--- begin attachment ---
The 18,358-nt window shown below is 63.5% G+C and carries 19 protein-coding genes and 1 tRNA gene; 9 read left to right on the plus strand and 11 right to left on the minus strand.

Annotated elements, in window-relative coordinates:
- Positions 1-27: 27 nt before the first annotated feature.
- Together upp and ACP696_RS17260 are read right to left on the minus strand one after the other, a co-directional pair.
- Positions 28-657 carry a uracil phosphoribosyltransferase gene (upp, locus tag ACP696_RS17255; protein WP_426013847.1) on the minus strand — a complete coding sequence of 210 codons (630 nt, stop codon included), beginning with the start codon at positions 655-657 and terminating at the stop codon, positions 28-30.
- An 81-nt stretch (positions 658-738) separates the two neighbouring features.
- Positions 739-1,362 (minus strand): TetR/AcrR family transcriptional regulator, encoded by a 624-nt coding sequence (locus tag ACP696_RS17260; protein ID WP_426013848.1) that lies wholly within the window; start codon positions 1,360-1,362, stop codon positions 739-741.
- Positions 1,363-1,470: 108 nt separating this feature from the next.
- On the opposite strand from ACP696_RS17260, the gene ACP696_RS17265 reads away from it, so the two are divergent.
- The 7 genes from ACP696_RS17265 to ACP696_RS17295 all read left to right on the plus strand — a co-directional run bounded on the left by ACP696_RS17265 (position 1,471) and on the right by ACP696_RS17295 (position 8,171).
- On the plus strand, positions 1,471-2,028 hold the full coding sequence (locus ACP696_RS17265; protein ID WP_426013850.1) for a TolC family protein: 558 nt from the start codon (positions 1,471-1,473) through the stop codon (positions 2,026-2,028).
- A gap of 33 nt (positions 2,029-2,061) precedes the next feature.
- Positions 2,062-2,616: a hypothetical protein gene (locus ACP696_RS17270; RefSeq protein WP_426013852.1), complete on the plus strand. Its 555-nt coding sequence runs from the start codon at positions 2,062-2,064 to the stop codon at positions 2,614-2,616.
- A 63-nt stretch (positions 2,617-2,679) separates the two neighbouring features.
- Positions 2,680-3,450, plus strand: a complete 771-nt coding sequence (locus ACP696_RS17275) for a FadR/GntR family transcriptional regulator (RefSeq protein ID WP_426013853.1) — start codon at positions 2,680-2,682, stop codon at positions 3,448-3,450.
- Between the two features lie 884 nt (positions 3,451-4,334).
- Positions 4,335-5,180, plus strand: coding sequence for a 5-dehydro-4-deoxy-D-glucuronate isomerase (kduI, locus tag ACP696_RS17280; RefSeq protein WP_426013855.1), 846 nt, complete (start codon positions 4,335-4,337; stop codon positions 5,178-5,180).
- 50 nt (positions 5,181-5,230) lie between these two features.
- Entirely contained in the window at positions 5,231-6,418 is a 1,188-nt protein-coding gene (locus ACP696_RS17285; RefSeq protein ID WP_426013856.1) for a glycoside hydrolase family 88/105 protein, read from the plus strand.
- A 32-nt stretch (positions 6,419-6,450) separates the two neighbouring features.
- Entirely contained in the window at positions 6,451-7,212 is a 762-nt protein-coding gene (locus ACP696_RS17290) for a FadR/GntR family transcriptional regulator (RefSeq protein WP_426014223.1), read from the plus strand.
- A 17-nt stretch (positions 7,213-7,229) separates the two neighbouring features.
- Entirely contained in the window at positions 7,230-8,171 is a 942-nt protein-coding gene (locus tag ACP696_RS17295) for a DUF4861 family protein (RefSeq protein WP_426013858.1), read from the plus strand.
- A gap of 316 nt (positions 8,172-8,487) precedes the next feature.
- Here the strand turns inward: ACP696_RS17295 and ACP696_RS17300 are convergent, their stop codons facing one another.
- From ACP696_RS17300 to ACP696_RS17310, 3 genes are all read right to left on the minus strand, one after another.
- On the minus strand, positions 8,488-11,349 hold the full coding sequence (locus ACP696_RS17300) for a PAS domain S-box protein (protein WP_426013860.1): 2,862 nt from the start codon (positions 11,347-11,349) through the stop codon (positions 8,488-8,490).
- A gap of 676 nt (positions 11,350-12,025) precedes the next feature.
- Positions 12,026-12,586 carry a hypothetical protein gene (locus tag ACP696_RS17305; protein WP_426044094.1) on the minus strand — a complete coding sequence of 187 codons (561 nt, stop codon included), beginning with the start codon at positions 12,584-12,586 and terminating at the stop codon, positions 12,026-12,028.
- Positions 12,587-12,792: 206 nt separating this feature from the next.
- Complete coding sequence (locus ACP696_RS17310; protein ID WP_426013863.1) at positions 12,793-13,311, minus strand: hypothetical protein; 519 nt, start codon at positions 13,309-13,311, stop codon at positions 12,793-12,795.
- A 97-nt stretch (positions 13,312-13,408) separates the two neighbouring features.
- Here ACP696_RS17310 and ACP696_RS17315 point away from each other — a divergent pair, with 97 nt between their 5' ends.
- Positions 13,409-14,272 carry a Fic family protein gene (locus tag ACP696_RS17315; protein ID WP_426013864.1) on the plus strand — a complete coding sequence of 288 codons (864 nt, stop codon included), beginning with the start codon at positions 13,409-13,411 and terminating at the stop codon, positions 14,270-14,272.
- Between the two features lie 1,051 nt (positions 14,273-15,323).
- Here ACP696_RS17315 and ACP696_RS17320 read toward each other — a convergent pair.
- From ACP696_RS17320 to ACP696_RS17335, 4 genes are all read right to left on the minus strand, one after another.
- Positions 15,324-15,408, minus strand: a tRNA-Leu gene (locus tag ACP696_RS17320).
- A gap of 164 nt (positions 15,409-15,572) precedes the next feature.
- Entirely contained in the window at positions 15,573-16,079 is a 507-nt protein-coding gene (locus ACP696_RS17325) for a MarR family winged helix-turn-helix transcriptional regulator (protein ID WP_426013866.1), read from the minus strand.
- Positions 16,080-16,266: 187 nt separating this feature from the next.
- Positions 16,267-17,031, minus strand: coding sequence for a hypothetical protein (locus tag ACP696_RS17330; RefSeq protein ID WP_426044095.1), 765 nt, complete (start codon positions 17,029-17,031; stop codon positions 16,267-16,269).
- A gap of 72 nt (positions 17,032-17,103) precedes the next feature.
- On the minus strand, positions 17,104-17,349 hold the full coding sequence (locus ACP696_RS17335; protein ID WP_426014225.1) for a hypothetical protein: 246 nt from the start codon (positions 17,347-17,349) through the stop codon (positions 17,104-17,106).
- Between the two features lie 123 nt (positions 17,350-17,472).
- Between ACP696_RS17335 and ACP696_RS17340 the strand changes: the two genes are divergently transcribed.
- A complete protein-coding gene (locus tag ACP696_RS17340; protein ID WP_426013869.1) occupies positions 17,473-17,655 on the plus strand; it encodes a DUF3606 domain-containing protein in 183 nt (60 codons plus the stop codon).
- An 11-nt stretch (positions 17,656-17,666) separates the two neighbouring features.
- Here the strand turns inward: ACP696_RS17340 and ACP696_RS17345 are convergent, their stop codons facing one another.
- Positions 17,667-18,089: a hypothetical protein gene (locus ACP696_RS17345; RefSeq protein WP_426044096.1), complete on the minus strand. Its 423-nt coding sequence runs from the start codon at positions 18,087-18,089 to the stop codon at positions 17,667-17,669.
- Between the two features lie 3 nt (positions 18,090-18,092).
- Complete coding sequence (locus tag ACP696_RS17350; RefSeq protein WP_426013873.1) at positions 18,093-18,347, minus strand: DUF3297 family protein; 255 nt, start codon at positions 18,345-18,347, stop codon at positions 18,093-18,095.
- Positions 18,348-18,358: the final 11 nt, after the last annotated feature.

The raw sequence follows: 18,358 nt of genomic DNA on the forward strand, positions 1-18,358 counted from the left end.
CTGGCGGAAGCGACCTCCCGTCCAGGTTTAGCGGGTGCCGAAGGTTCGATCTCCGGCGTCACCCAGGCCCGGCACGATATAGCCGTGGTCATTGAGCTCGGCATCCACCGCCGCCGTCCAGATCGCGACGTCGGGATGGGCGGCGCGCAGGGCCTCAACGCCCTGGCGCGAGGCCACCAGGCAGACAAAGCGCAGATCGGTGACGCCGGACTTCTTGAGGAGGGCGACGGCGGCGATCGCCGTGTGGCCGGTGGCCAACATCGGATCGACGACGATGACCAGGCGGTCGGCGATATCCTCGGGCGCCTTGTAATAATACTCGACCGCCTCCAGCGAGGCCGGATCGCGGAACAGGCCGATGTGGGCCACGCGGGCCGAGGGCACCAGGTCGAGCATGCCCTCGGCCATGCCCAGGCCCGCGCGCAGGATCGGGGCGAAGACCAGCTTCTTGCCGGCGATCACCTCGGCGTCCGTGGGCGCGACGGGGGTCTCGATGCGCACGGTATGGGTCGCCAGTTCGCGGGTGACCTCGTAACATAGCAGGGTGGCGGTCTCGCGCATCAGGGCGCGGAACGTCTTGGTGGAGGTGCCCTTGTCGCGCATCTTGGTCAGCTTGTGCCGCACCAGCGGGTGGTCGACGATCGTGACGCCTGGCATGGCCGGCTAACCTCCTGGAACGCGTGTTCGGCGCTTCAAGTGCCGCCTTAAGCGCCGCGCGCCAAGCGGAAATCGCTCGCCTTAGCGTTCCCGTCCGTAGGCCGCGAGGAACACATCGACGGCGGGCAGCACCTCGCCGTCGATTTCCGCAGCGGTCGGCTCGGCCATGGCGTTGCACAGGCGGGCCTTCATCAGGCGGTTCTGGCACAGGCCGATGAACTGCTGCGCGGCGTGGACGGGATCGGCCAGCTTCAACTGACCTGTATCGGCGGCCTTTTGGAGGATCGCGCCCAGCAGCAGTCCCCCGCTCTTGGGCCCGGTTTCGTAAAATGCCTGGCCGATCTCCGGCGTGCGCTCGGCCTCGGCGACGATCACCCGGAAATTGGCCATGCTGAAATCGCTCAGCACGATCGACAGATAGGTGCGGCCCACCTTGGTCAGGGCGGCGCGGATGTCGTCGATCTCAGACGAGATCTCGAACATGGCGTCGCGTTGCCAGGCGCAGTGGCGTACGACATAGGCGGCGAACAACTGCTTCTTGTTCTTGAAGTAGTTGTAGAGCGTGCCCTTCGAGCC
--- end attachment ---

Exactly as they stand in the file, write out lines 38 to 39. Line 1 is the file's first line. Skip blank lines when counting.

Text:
- Positions 15,324-15,408, minus strand: a tRNA-Leu gene (locus tag ACP696_RS17320).
- A gap of 164 nt (positions 15,409-15,572) precedes the next feature.